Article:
This work may not be copied, distributed, displayed, published, reproduced, transmitted, modified, posted, sold, licensed, or used for commercial purposes. By downloading this file, you are agreeing to the publisher’s Terms & Conditions.

Original Research

Treatment-Resistant Mood Disorders in LGBTQ People: A Retrospective Study of Clinical Features and Response to Electroconvulsive Therapy

Fumie Oka, MDa,*; Kamile Weischedel, MDa; Amanda Bakian, PhDa; and Brian J. Mickey, MD, PhDa,*

Published: July 18, 2022


Objective: Individuals who identify as lesbian, gay, bisexual, transgender, or queer (LGBTQ) experience greater social exclusion and discrimination and higher rates of depression. Little is known about the clinical characteristics or treatment outcomes of LGBTQ people with severe mood disorders. We hypothesized that LGBTQ patients would present with distinct clinical features and that they might respond less favorably to electroconvulsive therapy (ECT).

Methods: We performed a retrospective chart review (2018–2020) of 59 LGBTQ patients and 441 non-LGBTQ patients who received an acute ECT series for treatment-resistant illness (in 95%, a depressive episode by DSM-5 criteria). Clinical response was evaluated with the Clinical Global Impression Improvement (CGI-I) scale, self-rated Quick Inventory of Depressive Symptomatology (QIDS-SR), and QIDS-SR suicide item. Inverse probability of treatment weights were applied to regression models to balance baseline confounders.

Results: LGBTQ status was associated with younger age, current suicide ideation, past suicide attempt, self-injurious behavior, posttraumatic stress disorder, personality disorder, tobacco smoking, past substance use disorder, and history of sexual abuse (all P < .05). LGBTQ and non-LGBTQ groups showed no significant differences in CGI-I score (odds ratio = 0.82, 95% CI = 0.48–1.40, P = .47), change in QIDS-SR total score (least-squares mean = −9.2 vs −8.1; F1,408 = 1.42; P = .24), or change in QIDS-SR suicide item (odds ratio = 1.83, 95% CI = 0.91–3.68, P = .09).

Conclusions: LGBTQ people with treatment-resistant mood disorders presented with distinct clinical features, some of which have been previously linked with less favorable treatment outcomes. Nonetheless, LGBTQ and non-LGBTQ patients experienced similar clinically significant improvement with an acute ECT series. ECT should be considered for treatment-resistant depression regardless of an individual’s sexual orientation or gender identity.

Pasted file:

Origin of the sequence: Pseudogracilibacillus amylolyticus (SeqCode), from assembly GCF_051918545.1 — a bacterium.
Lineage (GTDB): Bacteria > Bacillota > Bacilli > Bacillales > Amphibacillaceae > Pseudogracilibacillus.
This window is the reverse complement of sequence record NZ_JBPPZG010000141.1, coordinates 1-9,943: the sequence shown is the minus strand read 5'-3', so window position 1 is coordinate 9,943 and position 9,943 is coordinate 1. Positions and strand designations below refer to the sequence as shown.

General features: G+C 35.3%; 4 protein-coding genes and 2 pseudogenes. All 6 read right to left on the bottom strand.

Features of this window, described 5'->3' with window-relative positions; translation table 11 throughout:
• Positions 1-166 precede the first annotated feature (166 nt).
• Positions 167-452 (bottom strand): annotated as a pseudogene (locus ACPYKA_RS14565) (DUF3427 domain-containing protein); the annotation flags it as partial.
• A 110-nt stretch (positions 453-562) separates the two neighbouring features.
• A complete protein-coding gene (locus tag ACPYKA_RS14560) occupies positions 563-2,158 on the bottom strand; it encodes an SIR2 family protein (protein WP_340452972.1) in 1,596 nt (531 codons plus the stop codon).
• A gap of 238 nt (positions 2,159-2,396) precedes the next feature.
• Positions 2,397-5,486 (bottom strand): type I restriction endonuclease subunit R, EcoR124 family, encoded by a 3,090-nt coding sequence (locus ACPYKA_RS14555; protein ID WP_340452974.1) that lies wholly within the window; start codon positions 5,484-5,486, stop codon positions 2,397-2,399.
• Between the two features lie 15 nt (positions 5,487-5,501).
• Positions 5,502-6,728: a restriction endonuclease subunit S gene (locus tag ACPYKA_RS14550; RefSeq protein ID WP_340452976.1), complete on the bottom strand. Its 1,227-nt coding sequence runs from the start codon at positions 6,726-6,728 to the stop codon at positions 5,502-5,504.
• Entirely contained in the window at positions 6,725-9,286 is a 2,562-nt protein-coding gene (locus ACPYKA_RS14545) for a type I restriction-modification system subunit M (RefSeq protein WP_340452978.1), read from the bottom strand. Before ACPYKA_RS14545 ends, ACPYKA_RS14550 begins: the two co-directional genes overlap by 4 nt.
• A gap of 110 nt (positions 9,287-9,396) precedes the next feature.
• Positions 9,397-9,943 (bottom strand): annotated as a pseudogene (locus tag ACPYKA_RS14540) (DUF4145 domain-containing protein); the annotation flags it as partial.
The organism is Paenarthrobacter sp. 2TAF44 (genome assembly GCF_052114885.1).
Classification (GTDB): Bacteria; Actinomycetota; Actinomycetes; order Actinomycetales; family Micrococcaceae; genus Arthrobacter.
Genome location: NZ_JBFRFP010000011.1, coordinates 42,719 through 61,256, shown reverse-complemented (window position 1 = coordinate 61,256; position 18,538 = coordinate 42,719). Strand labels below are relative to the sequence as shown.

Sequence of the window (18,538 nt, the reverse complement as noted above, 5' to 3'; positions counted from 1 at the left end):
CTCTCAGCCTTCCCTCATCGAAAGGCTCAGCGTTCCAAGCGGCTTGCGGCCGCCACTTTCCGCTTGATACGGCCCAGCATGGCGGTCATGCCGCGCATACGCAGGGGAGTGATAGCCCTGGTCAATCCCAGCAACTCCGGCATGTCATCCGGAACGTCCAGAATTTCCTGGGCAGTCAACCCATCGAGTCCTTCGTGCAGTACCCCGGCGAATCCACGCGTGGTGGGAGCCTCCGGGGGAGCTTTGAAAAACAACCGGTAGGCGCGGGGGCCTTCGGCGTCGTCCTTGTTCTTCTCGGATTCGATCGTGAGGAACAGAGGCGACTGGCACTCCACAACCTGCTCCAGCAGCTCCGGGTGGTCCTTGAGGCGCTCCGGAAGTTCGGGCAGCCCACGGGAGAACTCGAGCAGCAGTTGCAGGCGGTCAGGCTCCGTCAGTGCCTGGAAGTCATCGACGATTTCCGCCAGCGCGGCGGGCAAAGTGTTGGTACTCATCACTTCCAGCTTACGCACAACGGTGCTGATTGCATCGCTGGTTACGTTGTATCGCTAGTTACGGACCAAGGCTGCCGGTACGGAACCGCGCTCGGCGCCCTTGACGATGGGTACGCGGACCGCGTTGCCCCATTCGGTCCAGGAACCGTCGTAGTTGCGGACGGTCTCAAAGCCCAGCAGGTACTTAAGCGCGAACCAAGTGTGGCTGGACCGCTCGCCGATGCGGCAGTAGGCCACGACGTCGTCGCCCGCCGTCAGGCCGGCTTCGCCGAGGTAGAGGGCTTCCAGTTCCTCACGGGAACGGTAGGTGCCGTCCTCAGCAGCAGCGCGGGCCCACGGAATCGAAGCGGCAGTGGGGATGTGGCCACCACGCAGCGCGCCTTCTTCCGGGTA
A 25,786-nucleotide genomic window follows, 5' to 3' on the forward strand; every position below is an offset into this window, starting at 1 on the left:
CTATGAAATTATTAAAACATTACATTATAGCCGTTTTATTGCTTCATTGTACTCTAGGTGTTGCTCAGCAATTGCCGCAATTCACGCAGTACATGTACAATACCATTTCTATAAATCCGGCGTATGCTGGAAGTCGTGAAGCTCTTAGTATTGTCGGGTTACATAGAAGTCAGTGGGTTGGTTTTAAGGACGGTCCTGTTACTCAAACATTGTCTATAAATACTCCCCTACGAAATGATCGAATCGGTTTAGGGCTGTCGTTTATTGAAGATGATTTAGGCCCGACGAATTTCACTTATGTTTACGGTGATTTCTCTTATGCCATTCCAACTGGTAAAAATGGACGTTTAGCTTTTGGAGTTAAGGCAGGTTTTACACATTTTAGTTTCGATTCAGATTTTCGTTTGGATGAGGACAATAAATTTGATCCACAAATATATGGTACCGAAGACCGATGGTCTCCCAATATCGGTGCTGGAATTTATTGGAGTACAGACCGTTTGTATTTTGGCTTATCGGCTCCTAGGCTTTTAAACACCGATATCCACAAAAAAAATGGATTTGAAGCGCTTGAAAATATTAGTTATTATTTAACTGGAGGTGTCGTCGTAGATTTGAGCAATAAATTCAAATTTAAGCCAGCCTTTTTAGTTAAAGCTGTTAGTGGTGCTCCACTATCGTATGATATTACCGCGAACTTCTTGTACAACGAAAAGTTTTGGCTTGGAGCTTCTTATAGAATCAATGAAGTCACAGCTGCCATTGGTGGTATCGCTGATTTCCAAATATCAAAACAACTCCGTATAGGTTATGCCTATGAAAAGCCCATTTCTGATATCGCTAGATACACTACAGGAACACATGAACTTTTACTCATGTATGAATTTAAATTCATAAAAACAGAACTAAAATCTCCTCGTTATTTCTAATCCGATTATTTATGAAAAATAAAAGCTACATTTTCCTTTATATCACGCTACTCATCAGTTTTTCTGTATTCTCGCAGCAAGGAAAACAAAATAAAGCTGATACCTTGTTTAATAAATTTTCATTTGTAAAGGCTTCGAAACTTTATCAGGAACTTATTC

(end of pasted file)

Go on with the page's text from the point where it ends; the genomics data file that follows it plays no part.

J Clin Psychiatry 2022;83(4):21m14321

To cite: Oka F, Weischedel K, Bakian A, et al. A retrospective study of clinical features and response to electroconvulsive therapy. J Clin Psychiatry. 2022;83(4):21m14321.
To share:

© Copyright 2022 Physicians Postgraduate Press, Inc.

aDepartment of Psychiatry and Huntsman Mental Health Institute, University of Utah, Salt Lake City, Utah
*Corresponding author: Fumie Oka, MD, or Brian J. Mickey, MD, 501 Chipeta Way, Salt Lake City, UT 84108 (;

This CME activity is expired. For more CME activities, visit
Find more articles on this and other psychiatry and CNS topics:
The Journal of Clinical Psychiatry
The Primary Care Companion for CNS Disorders

CME Background

Articles are selected for credit designation based on an assessment of the educational needs of CME participants, with the purpose of providing readers with a curriculum of CME articles on a variety of topics throughout each volume. Activities are planned using a process that links identified needs with desired results.

To obtain credit, read the article, correctly answer the questions in the Posttest, and complete the Evaluation.

CME Objective

After studying this article, you should be able to:

  • Identify clinical features of LGBTQ people who have a severe or treatment-resistant mood disorder, including risk factors, treatment needs, and predictors of treatment response to make appropriate treatment decisions for these patients.

Accreditation Statement

The CME Institute of Physicians Postgraduate Press, Inc., is accredited by the Accreditation Council for Continuing Medical Education to provide continuing medical education for physicians.

Credit Designation

The CME Institute of Physicians Postgraduate Press, Inc., designates this journal-based CME activity for a maximum of 1 AMA PRA Category 1 Credit™. Physicians should claim only the credit commensurate with the extent of their participation in the activity.

Note: The American Nurses Credentialing Center (ANCC) and the American Academy of Physician Assistants (AAPA) accept certificates of participation for educational activities certified for AMA PRA Category 1 Credit™ from organizations accredited by the ACCME.